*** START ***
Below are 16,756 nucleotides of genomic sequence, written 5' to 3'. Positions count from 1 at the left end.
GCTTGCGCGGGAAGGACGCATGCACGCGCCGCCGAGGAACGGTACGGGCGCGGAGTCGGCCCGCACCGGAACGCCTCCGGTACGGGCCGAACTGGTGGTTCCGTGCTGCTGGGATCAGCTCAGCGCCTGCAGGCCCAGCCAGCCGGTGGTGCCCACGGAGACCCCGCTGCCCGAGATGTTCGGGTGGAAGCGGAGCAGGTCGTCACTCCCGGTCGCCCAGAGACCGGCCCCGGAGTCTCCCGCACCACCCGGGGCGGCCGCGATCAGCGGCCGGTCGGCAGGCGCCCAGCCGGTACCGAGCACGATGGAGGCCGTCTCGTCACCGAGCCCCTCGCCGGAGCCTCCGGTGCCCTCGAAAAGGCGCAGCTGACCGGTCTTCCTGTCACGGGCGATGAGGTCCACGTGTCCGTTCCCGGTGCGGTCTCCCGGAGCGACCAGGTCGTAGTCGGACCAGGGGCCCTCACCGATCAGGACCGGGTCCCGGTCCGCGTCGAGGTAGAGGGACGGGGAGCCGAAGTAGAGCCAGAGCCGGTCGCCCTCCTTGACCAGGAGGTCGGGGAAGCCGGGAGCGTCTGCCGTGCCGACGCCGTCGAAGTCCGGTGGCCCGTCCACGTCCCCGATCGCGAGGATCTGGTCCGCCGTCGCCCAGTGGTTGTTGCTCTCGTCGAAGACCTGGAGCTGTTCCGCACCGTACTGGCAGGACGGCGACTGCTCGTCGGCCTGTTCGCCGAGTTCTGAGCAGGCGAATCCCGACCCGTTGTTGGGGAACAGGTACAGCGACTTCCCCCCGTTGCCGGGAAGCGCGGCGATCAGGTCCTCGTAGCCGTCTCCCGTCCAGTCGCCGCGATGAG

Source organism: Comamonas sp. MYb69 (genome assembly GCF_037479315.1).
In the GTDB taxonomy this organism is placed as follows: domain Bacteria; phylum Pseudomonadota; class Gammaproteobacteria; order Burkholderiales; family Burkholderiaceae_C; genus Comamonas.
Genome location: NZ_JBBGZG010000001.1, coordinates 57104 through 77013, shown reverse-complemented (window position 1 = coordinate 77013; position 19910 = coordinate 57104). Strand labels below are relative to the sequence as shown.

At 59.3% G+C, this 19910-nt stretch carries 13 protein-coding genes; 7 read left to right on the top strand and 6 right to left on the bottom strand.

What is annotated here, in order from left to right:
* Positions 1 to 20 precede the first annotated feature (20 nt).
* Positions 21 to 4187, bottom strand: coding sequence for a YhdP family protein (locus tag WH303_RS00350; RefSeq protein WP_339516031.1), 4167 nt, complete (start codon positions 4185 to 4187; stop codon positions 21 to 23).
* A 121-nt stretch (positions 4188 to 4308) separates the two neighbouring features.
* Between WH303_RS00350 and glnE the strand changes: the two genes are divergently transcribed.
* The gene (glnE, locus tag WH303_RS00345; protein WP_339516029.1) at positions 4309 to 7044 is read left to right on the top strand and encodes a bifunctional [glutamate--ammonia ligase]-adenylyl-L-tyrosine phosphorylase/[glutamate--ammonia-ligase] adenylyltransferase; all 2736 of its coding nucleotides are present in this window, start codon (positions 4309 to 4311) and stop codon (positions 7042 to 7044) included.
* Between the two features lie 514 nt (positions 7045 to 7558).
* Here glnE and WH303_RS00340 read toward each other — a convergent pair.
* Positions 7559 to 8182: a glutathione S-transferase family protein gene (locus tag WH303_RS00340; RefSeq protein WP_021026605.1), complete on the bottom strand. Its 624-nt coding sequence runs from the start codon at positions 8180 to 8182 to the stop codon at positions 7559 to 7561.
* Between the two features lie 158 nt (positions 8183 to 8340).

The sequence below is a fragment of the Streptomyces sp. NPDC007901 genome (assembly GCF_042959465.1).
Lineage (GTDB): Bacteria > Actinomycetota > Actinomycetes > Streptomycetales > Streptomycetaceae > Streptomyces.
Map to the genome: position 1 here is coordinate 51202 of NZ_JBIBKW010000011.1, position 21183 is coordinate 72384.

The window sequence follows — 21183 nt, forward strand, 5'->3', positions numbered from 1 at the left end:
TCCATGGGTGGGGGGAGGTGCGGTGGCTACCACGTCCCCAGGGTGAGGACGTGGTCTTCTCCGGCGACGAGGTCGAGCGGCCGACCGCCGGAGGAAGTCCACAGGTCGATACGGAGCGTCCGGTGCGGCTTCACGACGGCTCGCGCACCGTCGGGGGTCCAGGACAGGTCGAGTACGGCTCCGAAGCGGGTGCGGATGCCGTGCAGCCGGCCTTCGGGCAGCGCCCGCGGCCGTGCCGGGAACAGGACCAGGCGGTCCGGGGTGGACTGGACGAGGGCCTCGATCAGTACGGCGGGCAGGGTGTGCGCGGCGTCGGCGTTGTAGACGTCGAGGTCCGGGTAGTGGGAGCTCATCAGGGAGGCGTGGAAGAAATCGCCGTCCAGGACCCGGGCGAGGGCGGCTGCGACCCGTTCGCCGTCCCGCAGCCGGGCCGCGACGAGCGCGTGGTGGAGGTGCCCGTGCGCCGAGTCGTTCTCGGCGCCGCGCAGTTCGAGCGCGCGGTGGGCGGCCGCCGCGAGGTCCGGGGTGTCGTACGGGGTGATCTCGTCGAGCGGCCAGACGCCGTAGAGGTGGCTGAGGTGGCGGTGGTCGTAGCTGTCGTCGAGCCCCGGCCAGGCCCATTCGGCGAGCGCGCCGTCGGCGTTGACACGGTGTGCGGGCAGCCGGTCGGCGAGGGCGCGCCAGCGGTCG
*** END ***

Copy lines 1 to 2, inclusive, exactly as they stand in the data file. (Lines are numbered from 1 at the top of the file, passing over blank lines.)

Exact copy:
Below are 16,756 nucleotides of genomic sequence, written 5' to 3'. Positions count from 1 at the left end.
GCTTGCGCGGGAAGGACGCATGCACGCGCCGCCGAGGAACGGTACGGGCGCGGAGTCGGCCCGCACCGGAACGCCTCCGGTACGGGCCGAACTGGTGGTTCCGTGCTGCTGGGATCAGCTCAGCGCCTGCAGGCCCAGCCAGCCGGTGGTGCCCACGGAGACCCCGCTGCCCGAGATGTTCGGGTGGAAGCGGAGCAGGTCGTCACTCCCGGTCGCCCAGAGACCGGCCCCGGAGTCTCCCGCACCACCCGGGGCGGCCGCGATCAGCGGCCGGTCGGCAGGCGCCCAGCCGGTACCGAGCACGATGGAGGCCGTCTCGTCACCGAGCCCCTCGCCGGAGCCTCCGGTGCCCTCGAAAAGGCGCAGCTGACCGGTCTTCCTGTCACGGGCGATGAGGTCCACGTGTCCGTTCCCGGTGCGGTCTCCCGGAGCGACCAGGTCGTAGTCGGACCAGGGGCCCTCACCGATCAGGACCGGGTCCCGGTCCGCGTCGAGGTAGAGGGACGGGGAGCCGAAGTAGAGCCAGAGCCGGTCGCCCTCCTTGACCAGGAGGTCGGGGAAGCCGGGAGCGTCTGCCGTGCCGACGCCGTCGAAGTCCGGTGGCCCGTCCACGTCCCCGATCGCGAGGATCTGGTCCGCCGTCGCCCAGTGGTTGTTGCTCTCGTCGAAGACCTGGAGCTGTTCCGCACCGTACTGGCAGGACGGCGACTGCTCGTCGGCCTGTTCGCCGAGTTCTGAGCAGGCGAATCCCGACCCGTTGTTGGGGAACAGGTACAGCGACTTCCCCCCGTTGCCGGGAAGCGCGGCGATCAGGTCCTCGTAGCCGTCTCCCGTCCAGTCGCCGCGATGAG